Common stock is the principal way that corporations raise equity capital. Holders of common stock own an interest in the corporation consistent with the percentage of outstanding shares owned. This ownership interest gives stockholders—those who hold stock in a corporation—a bundle of rights. The most important are the right to vote and to be the residual claimant of all funds flowing into the firm (known as cash flows), meaning that the stockholder receives whatever remains after all other

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claims against the firm's assets have been satisfied. Stockholders are paid dividends from the net earnings of the corporation. Dividends are payments made periodically, usually every quarter, to stockholders. The board of directors of the firm sets the level of the dividend, usually upon the recommendation of management. In addition, the stockholder has the right to sell the stock.

One basic principle of finance is that the value of any investment is found by computing the value today of all cash flows the investment will generate over its life. For example, a commercial building will sell for a price that reflects the net cash flows (rents - expenses) it is projected to have over its useful life. Similarly, we value common stock as the value in todays dollars of all future cash flows. The cash flows a stockholder might earn from stock are dividends, the sales price, or both.

To develop the theory of stock valuation, we begin with the simplest possible scenario: You buy the stock, hold it for one period to get a dividend, then sell the stock. We call this the one-period valuation model.

The One-Period Suppose that you have some extra money to invest for one year. After a year, you will

Valuation Model need to sell your investment to pay tuition. After watching CNBC or Wall Street Week on TV, you decide that you want to buy Intel Corp. stock. You call your broker and find that Intel is currently selling for $50 per share and pays $0.16 per year in dividends. The analyst on Wall Street Week predicts that the stock will be selling for $60 in one year. Should you buy this stock?

To answer this question, you need to determine whether the current price accurately reflects the analysts forecast. To value the stock today, you need to find the present discounted value of the expected cash flows (future payments) using the formula in Equation 1 of Chapter 4. Note that in this equation, the discount factor used to discount the cash flows is the required return on investments in equity rather than the interest rate. The cash flows consist of one dividend payment plus a final sales price. When these cash flows are discounted back to the present, the following equation computes the current price of the stock:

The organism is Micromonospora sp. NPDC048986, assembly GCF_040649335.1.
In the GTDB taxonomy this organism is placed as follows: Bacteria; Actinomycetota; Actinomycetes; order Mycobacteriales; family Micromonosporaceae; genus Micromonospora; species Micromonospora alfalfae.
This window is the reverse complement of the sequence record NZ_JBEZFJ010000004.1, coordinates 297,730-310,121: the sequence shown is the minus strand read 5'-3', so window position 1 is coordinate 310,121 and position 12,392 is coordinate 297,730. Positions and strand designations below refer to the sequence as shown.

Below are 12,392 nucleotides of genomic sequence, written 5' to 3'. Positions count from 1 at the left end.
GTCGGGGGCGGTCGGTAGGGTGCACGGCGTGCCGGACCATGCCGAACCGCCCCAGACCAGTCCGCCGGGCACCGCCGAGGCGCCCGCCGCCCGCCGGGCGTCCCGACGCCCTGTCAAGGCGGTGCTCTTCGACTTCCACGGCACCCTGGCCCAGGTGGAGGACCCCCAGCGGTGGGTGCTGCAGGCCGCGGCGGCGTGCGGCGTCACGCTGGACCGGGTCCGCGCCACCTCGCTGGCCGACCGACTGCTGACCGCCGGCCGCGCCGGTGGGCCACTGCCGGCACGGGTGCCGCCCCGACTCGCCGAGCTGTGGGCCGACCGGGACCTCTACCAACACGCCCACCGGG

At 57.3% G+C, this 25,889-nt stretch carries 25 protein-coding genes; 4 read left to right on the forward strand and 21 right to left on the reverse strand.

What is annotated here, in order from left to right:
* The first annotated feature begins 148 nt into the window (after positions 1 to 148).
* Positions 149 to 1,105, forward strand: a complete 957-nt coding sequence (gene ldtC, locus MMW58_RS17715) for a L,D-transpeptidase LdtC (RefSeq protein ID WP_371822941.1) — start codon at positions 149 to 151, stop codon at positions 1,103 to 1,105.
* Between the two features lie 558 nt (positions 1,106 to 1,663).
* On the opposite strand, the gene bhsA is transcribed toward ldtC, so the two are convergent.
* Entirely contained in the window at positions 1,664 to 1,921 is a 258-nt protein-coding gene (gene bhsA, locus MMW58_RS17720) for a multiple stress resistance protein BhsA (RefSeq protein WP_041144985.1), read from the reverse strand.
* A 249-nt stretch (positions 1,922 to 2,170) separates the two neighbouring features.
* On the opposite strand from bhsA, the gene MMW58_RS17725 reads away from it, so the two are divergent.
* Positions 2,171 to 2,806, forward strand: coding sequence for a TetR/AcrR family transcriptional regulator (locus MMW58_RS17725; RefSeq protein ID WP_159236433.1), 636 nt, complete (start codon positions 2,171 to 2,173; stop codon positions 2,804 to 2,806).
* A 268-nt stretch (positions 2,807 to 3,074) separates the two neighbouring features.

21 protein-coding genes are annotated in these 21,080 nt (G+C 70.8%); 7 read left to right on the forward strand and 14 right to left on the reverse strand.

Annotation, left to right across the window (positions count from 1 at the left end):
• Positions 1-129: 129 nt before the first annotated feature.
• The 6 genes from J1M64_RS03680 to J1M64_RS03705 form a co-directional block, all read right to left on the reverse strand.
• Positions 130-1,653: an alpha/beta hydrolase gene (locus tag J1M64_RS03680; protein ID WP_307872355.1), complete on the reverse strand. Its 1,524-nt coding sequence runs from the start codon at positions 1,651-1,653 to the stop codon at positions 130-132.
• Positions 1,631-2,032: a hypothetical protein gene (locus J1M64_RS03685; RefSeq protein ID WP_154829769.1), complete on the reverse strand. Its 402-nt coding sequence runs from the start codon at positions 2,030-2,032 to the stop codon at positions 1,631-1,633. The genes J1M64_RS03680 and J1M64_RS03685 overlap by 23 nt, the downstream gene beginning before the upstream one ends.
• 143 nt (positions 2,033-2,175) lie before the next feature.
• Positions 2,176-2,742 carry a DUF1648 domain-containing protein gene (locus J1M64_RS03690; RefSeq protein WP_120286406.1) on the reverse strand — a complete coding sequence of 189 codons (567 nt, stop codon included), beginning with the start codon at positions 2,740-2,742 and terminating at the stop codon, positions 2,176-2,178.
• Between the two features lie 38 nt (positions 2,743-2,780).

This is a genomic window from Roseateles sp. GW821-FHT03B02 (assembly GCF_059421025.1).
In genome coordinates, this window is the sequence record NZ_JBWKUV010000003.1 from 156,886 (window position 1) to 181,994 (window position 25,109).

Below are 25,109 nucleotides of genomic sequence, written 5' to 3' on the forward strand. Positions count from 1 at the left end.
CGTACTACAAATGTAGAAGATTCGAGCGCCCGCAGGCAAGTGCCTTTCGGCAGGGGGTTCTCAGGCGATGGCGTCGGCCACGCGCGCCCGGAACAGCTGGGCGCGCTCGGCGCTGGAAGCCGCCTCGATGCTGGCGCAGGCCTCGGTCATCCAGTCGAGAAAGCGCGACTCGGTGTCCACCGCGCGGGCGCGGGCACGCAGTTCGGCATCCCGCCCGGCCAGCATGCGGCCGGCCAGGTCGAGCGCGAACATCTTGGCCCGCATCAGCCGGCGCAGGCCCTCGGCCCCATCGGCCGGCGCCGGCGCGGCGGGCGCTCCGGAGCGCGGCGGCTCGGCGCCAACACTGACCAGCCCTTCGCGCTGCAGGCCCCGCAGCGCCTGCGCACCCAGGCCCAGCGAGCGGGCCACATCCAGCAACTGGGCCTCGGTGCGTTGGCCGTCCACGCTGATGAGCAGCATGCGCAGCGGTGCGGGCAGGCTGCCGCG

where P0 = the current price of the stock. The zero subscript refers to time period zero, or the present. Div1 = the dividend paid at the end of year 1.

ke = the required return on investments in equity. P1 = the price at the end of the first period; the assumed sales price of the stock.

To see how Equation 1 works, let's compute the price of the Intel stock if, after careful consideration, you decide that you would be satisfied to earn a 12% return on the investment. If you have decided that ke = 0.12, are told that Intel pays $0.16 per year in dividends (Div1 = 0.16), and forecast the share price of $60 for next year (Px = $60), you get the following from Equation 1:

Based on your analysis, you find that the present value of all cash flows from the stock is $53.71. Because the stock is currently priced at $50 per share, you would choose to buy it. However, you should be aware that the stock may be selling for less than $53.71, because other investors place a different risk on the cash flows or estimate the cash flows to be less than you do.

Using the same concept, the one-period dividend valuation model can be extended to any number of periods: The value of stock is the present value of all future cash flows. The only cash flows that an investor will receive are dividends and a final sales price when the stock is ultimately sold in period n. The generalized multi-period formula for stock valuation can be written as:

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